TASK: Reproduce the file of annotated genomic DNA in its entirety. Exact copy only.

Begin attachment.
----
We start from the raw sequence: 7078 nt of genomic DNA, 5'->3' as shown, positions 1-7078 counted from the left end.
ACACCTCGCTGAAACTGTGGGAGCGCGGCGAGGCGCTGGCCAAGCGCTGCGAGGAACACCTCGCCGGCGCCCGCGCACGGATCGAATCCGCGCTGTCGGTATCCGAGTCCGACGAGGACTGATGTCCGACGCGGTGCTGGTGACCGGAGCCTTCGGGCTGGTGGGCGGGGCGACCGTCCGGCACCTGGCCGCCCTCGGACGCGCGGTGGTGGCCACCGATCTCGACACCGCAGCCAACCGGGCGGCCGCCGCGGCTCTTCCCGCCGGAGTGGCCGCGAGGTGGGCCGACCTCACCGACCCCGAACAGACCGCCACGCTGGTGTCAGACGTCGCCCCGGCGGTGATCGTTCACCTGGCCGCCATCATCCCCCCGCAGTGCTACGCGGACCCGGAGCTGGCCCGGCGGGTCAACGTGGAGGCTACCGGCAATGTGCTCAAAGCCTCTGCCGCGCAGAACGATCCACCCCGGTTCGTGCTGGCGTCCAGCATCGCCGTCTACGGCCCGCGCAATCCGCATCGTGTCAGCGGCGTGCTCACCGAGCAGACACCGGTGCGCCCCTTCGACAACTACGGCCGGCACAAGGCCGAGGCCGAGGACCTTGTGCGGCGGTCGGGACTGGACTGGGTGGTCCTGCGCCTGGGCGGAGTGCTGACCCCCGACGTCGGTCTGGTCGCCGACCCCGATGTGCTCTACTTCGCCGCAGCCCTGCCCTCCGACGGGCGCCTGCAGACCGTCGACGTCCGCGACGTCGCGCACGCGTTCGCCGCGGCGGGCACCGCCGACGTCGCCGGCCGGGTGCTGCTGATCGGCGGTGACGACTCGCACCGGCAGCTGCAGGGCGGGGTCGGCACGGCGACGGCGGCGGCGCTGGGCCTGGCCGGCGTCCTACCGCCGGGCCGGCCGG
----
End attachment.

We start from the raw sequence: 7078 nt of genomic DNA, 5'->3' as shown, positions 1-7078 counted from the left end.
ACACCTCGCTGAAACTGTGGGAGCGCGGCGAGGCGCTGGCCAAGCGCTGCGAGGAACACCTCGCCGGCGCCCGCGCACGGATCGAATCCGCGCTGTCGGTATCCGAGTCCGACGAGGACTGATGTCCGACGCGGTGCTGGTGACCGGAGCCTTCGGGCTGGTGGGCGGGGCGACCGTCCGGCACCTGGCCGCCCTCGGACGCGCGGTGGTGGCCACCGATCTCGACACCGCAGCCAACCGGGCGGCCGCCGCGGCTCTTCCCGCCGGAGTGGCCGCGAGGTGGGCCGACCTCACCGACCCCGAACAGACCGCCACGCTGGTGTCAGACGTCGCCCCGGCGGTGATCGTTCACCTGGCCGCCATCATCCCCCCGCAGTGCTACGCGGACCCGGAGCTGGCCCGGCGGGTCAACGTGGAGGCTACCGGCAATGTGCTCAAAGCCTCTGCCGCGCAGAACGATCCACCCCGGTTCGTGCTGGCGTCCAGCATCGCCGTCTACGGCCCGCGCAATCCGCATCGTGTCAGCGGCGTGCTCACCGAGCAGACACCGGTGCGCCCCTTCGACAACTACGGCCGGCACAAGGCCGAGGCCGAGGACCTTGTGCGGCGGTCGGGACTGGACTGGGTGGTCCTGCGCCTGGGCGGAGTGCTGACCCCCGACGTCGGTCTGGTCGCCGACCCCGATGTGCTCTACTTCGCCGCAGCCCTGCCCTCCGACGGGCGCCTGCAGACCGTCGACGTCCGCGACGTCGCGCACGCGTTCGCCGCGGCGGGCACCGCCGACGTCGCCGGCCGGGTGCTGCTGATCGGCGGTGACGACTCGCACCGGCAGCTGCAGGGCGGGGTCGGCACGGCGACGGCGGCGGCGCTGGGCCTGGCCGGCGTCCTACCGCCGGGCCGGCCGG